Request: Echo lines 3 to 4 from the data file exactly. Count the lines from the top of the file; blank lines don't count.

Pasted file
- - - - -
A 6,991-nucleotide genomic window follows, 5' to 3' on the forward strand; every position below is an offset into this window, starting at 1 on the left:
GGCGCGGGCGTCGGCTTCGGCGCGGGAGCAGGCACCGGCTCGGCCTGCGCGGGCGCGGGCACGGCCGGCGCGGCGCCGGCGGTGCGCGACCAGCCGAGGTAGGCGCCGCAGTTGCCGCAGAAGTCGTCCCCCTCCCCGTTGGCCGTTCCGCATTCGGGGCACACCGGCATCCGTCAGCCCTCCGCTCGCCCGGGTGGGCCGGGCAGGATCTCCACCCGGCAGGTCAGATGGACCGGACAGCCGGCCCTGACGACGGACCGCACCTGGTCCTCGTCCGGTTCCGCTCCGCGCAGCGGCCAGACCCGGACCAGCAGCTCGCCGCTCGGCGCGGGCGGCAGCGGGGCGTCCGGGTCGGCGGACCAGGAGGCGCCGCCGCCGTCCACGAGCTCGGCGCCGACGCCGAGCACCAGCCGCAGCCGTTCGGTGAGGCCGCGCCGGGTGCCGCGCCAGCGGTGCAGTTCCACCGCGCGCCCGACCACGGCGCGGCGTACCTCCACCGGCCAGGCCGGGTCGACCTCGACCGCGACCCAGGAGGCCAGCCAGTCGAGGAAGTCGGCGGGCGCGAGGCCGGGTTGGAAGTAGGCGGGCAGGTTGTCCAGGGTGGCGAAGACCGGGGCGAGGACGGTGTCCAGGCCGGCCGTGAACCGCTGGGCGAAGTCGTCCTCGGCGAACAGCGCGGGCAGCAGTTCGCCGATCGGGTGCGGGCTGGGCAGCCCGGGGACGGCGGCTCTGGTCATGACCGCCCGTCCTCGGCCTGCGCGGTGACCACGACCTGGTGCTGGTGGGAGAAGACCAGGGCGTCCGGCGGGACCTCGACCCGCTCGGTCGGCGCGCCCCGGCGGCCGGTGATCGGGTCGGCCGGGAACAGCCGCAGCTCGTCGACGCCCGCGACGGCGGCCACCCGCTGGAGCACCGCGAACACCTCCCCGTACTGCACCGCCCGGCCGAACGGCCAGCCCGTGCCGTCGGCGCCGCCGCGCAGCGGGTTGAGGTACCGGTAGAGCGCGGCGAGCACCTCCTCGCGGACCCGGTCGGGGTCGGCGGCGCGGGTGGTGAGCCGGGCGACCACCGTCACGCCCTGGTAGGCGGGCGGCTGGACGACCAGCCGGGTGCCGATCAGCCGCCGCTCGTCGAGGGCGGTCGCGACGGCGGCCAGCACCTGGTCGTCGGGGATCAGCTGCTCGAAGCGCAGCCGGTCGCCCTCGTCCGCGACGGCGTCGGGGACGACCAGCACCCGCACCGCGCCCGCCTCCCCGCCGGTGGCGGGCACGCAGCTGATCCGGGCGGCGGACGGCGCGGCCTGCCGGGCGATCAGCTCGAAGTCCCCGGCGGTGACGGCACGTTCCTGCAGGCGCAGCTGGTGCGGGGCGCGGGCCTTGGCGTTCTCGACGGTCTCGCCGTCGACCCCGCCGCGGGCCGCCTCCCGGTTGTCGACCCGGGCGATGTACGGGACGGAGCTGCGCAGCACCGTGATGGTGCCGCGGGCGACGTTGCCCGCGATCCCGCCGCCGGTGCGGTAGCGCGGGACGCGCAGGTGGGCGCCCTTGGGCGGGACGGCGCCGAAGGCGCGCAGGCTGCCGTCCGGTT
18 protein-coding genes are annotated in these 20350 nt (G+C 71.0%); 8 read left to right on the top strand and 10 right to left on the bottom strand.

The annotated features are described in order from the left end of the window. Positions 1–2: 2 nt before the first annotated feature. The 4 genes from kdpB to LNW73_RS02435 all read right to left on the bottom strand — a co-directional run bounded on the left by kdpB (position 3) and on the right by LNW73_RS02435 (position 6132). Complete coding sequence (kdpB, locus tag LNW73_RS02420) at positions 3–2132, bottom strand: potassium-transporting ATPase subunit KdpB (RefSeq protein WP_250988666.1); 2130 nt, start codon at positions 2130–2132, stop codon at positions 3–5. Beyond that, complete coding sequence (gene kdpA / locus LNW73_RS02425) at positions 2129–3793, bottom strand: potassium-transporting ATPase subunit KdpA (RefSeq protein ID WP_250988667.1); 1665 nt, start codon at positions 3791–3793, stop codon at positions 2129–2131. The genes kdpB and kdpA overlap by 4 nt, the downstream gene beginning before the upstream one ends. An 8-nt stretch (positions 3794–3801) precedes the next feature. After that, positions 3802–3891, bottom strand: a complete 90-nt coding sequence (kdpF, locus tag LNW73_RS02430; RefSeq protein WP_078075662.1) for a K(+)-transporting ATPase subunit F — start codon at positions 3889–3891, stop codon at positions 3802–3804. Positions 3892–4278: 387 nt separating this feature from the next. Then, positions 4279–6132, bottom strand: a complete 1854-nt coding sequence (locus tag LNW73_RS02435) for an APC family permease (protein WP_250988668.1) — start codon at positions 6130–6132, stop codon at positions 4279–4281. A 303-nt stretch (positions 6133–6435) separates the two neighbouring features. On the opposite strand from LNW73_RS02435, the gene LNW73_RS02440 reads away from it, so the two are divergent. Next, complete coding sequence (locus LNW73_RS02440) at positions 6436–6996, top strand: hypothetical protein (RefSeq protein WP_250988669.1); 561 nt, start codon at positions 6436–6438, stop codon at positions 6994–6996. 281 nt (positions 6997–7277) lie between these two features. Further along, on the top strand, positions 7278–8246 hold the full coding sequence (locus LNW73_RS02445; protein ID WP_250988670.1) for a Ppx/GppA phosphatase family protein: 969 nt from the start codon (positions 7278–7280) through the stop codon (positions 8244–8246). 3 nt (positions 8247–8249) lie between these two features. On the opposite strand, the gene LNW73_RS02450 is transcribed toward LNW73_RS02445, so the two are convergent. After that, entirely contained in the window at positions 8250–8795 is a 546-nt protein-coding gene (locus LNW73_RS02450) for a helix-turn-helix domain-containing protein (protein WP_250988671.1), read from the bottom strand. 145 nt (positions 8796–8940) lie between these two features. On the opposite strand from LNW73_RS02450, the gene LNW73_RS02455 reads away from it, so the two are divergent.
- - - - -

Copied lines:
18 protein-coding genes are annotated in these 20350 nt (G+C 71.0%); 8 read left to right on the top strand and 10 right to left on the bottom strand.

The annotated features are described in order from the left end of the window. Positions 1–2: 2 nt before the first annotated feature. The 4 genes from kdpB to LNW73_RS02435 all read right to left on the bottom strand — a co-directional run bounded on the left by kdpB (position 3) and on the right by LNW73_RS02435 (position 6132). Complete coding sequence (kdpB, locus tag LNW73_RS02420) at positions 3–2132, bottom strand: potassium-transporting ATPase subunit KdpB (RefSeq protein WP_250988666.1); 2130 nt, start codon at positions 2130–2132, stop codon at positions 3–5. Beyond that, complete coding sequence (gene kdpA / locus LNW73_RS02425) at positions 2129–3793, bottom strand: potassium-transporting ATPase subunit KdpA (RefSeq protein ID WP_250988667.1); 1665 nt, start codon at positions 3791–3793, stop codon at positions 2129–2131. The genes kdpB and kdpA overlap by 4 nt, the downstream gene beginning before the upstream one ends. An 8-nt stretch (positions 3794–3801) precedes the next feature. After that, positions 3802–3891, bottom strand: a complete 90-nt coding sequence (kdpF, locus tag LNW73_RS02430; RefSeq protein WP_078075662.1) for a K(+)-transporting ATPase subunit F — start codon at positions 3889–3891, stop codon at positions 3802–3804. Positions 3892–4278: 387 nt separating this feature from the next. Then, positions 4279–6132, bottom strand: a complete 1854-nt coding sequence (locus tag LNW73_RS02435) for an APC family permease (protein WP_250988668.1) — start codon at positions 6130–6132, stop codon at positions 4279–4281. A 303-nt stretch (positions 6133–6435) separates the two neighbouring features. On the opposite strand from LNW73_RS02435, the gene LNW73_RS02440 reads away from it, so the two are divergent. Next, complete coding sequence (locus LNW73_RS02440) at positions 6436–6996, top strand: hypothetical protein (RefSeq protein WP_250988669.1); 561 nt, start codon at positions 6436–6438, stop codon at positions 6994–6996. 281 nt (positions 6997–7277) lie between these two features. Further along, on the top strand, positions 7278–8246 hold the full coding sequence (locus LNW73_RS02445; protein ID WP_250988670.1) for a Ppx/GppA phosphatase family protein: 969 nt from the start codon (positions 7278–7280) through the stop codon (positions 8244–8246). 3 nt (positions 8247–8249) lie between these two features. On the opposite strand, the gene LNW73_RS02450 is transcribed toward LNW73_RS02445, so the two are convergent. After that, entirely contained in the window at positions 8250–8795 is a 546-nt protein-coding gene (locus LNW73_RS02450) for a helix-turn-helix domain-containing protein (protein WP_250988671.1), read from the bottom strand. 145 nt (positions 8796–8940) lie between these two features. On the opposite strand from LNW73_RS02450, the gene LNW73_RS02455 reads away from it, so the two are divergent.